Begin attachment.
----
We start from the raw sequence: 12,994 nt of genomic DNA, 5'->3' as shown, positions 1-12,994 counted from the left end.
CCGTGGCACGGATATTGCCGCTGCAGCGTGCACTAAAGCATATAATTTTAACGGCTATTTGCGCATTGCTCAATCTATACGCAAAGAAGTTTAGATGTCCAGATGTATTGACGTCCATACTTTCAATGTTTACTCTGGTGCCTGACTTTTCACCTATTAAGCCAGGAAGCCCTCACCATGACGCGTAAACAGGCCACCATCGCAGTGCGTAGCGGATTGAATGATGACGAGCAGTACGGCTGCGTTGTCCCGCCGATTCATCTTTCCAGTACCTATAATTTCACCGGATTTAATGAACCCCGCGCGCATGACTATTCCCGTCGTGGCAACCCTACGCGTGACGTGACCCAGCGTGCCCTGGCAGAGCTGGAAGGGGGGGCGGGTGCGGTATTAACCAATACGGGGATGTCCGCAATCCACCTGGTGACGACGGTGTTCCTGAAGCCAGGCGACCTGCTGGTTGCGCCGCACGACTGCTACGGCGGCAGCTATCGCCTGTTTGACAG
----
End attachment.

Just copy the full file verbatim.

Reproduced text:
We start from the raw sequence: 12,994 nt of genomic DNA, 5'->3' as shown, positions 1-12,994 counted from the left end.
CCGTGGCACGGATATTGCCGCTGCAGCGTGCACTAAAGCATATAATTTTAACGGCTATTTGCGCATTGCTCAATCTATACGCAAAGAAGTTTAGATGTCCAGATGTATTGACGTCCATACTTTCAATGTTTACTCTGGTGCCTGACTTTTCACCTATTAAGCCAGGAAGCCCTCACCATGACGCGTAAACAGGCCACCATCGCAGTGCGTAGCGGATTGAATGATGACGAGCAGTACGGCTGCGTTGTCCCGCCGATTCATCTTTCCAGTACCTATAATTTCACCGGATTTAATGAACCCCGCGCGCATGACTATTCCCGTCGTGGCAACCCTACGCGTGACGTGACCCAGCGTGCCCTGGCAGAGCTGGAAGGGGGGGCGGGTGCGGTATTAACCAATACGGGGATGTCCGCAATCCACCTGGTGACGACGGTGTTCCTGAAGCCAGGCGACCTGCTGGTTGCGCCGCACGACTGCTACGGCGGCAGCTATCGCCTGTTTGACAG